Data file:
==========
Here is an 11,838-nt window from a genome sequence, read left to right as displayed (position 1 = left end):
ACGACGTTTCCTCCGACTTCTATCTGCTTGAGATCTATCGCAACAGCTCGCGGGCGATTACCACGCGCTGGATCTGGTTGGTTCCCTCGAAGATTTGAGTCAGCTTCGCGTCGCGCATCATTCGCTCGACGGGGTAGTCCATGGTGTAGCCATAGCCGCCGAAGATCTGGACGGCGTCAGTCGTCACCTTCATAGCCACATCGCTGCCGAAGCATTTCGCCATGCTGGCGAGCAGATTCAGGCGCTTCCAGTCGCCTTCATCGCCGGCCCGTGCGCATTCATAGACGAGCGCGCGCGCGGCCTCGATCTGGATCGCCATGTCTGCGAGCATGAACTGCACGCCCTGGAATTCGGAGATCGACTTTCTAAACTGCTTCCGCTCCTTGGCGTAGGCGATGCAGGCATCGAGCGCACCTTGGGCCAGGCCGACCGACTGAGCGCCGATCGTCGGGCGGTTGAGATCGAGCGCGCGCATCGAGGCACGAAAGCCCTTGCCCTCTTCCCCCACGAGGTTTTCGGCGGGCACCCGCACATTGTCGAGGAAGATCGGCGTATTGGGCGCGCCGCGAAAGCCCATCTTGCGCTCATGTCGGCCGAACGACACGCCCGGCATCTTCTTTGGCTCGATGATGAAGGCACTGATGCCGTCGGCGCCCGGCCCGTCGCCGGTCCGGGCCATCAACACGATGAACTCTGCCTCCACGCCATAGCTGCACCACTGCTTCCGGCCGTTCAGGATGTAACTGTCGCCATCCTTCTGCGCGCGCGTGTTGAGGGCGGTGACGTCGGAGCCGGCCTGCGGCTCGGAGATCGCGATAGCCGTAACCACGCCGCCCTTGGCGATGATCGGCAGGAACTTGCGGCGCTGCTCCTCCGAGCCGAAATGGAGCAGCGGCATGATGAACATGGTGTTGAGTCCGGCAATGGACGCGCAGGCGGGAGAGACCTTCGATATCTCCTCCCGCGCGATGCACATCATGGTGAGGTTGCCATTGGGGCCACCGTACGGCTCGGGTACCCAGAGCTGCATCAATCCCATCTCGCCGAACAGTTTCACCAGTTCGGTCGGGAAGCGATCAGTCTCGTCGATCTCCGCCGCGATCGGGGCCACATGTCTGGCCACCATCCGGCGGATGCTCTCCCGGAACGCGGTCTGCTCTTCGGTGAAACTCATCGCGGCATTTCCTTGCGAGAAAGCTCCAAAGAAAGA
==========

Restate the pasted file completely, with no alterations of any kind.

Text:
Here is an 11,838-nt window from a genome sequence, read left to right as displayed (position 1 = left end):
ACGACGTTTCCTCCGACTTCTATCTGCTTGAGATCTATCGCAACAGCTCGCGGGCGATTACCACGCGCTGGATCTGGTTGGTTCCCTCGAAGATTTGAGTCAGCTTCGCGTCGCGCATCATTCGCTCGACGGGGTAGTCCATGGTGTAGCCATAGCCGCCGAAGATCTGGACGGCGTCAGTCGTCACCTTCATAGCCACATCGCTGCCGAAGCATTTCGCCATGCTGGCGAGCAGATTCAGGCGCTTCCAGTCGCCTTCATCGCCGGCCCGTGCGCATTCATAGACGAGCGCGCGCGCGGCCTCGATCTGGATCGCCATGTCTGCGAGCATGAACTGCACGCCCTGGAATTCGGAGATCGACTTTCTAAACTGCTTCCGCTCCTTGGCGTAGGCGATGCAGGCATCGAGCGCACCTTGGGCCAGGCCGACCGACTGAGCGCCGATCGTCGGGCGGTTGAGATCGAGCGCGCGCATCGAGGCACGAAAGCCCTTGCCCTCTTCCCCCACGAGGTTTTCGGCGGGCACCCGCACATTGTCGAGGAAGATCGGCGTATTGGGCGCGCCGCGAAAGCCCATCTTGCGCTCATGTCGGCCGAACGACACGCCCGGCATCTTCTTTGGCTCGATGATGAAGGCACTGATGCCGTCGGCGCCCGGCCCGTCGCCGGTCCGGGCCATCAACACGATGAACTCTGCCTCCACGCCATAGCTGCACCACTGCTTCCGGCCGTTCAGGATGTAACTGTCGCCATCCTTCTGCGCGCGCGTGTTGAGGGCGGTGACGTCGGAGCCGGCCTGCGGCTCGGAGATCGCGATAGCCGTAACCACGCCGCCCTTGGCGATGATCGGCAGGAACTTGCGGCGCTGCTCCTCCGAGCCGAAATGGAGCAGCGGCATGATGAACATGGTGTTGAGTCCGGCAATGGACGCGCAGGCGGGAGAGACCTTCGATATCTCCTCCCGCGCGATGCACATCATGGTGAGGTTGCCATTGGGGCCACCGTACGGCTCGGGTACCCAGAGCTGCATCAATCCCATCTCGCCGAACAGTTTCACCAGTTCGGTCGGGAAGCGATCAGTCTCGTCGATCTCCGCCGCGATCGGGGCCACATGTCTGGCCACCATCCGGCGGATGCTCTCCCGGAACGCGGTCTGCTCTTCGGTGAAACTCATCGCGGCATTTCCTTGCGAGAAAGCTCCAAAGAAAGA